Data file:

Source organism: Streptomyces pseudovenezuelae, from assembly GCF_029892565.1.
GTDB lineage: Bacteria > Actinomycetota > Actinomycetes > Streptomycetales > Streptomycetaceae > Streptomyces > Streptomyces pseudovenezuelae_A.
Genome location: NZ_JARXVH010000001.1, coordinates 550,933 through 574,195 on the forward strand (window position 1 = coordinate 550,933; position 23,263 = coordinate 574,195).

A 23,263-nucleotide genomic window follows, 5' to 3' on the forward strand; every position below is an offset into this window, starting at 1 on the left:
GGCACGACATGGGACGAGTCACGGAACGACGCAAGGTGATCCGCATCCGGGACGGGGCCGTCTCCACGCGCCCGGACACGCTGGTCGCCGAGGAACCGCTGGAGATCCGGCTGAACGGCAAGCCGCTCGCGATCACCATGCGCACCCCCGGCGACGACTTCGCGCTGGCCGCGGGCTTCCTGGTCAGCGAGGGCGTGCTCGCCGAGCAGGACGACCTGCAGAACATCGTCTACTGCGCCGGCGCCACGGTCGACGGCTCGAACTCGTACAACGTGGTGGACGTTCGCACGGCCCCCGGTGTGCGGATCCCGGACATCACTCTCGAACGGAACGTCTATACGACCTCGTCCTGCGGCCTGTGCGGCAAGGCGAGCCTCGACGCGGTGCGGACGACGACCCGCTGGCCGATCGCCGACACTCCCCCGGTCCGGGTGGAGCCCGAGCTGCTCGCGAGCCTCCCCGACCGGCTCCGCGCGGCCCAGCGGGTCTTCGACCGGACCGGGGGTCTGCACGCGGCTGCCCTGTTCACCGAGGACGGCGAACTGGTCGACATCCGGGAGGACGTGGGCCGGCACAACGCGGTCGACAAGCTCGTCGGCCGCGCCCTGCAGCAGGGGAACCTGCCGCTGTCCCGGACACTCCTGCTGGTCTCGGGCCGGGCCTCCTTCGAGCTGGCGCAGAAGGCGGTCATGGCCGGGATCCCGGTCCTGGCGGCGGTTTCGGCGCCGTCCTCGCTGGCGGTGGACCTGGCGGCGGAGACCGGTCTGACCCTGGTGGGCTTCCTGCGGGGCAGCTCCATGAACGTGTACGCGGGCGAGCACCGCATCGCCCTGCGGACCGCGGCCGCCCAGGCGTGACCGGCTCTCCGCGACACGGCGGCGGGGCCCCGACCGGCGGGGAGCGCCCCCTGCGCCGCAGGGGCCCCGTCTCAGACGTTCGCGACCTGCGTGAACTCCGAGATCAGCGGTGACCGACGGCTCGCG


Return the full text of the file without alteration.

Source organism: Streptomyces pseudovenezuelae, from assembly GCF_029892565.1.
GTDB lineage: Bacteria > Actinomycetota > Actinomycetes > Streptomycetales > Streptomycetaceae > Streptomyces > Streptomyces pseudovenezuelae_A.
Genome location: NZ_JARXVH010000001.1, coordinates 550,933 through 574,195 on the forward strand (window position 1 = coordinate 550,933; position 23,263 = coordinate 574,195).

A 23,263-nucleotide genomic window follows, 5' to 3' on the forward strand; every position below is an offset into this window, starting at 1 on the left:
GGCACGACATGGGACGAGTCACGGAACGACGCAAGGTGATCCGCATCCGGGACGGGGCCGTCTCCACGCGCCCGGACACGCTGGTCGCCGAGGAACCGCTGGAGATCCGGCTGAACGGCAAGCCGCTCGCGATCACCATGCGCACCCCCGGCGACGACTTCGCGCTGGCCGCGGGCTTCCTGGTCAGCGAGGGCGTGCTCGCCGAGCAGGACGACCTGCAGAACATCGTCTACTGCGCCGGCGCCACGGTCGACGGCTCGAACTCGTACAACGTGGTGGACGTTCGCACGGCCCCCGGTGTGCGGATCCCGGACATCACTCTCGAACGGAACGTCTATACGACCTCGTCCTGCGGCCTGTGCGGCAAGGCGAGCCTCGACGCGGTGCGGACGACGACCCGCTGGCCGATCGCCGACACTCCCCCGGTCCGGGTGGAGCCCGAGCTGCTCGCGAGCCTCCCCGACCGGCTCCGCGCGGCCCAGCGGGTCTTCGACCGGACCGGGGGTCTGCACGCGGCTGCCCTGTTCACCGAGGACGGCGAACTGGTCGACATCCGGGAGGACGTGGGCCGGCACAACGCGGTCGACAAGCTCGTCGGCCGCGCCCTGCAGCAGGGGAACCTGCCGCTGTCCCGGACACTCCTGCTGGTCTCGGGCCGGGCCTCCTTCGAGCTGGCGCAGAAGGCGGTCATGGCCGGGATCCCGGTCCTGGCGGCGGTTTCGGCGCCGTCCTCGCTGGCGGTGGACCTGGCGGCGGAGACCGGTCTGACCCTGGTGGGCTTCCTGCGGGGCAGCTCCATGAACGTGTACGCGGGCGAGCACCGCATCGCCCTGCGGACCGCGGCCGCCCAGGCGTGACCGGCTCTCCGCGACACGGCGGCGGGGCCCCGACCGGCGGGGAGCGCCCCCTGCGCCGCAGGGGCCCCGTCTCAGACGTTCGCGACCTGCGTGAACTCCGAGATCAGCGGTGACCGACGGCTCGCG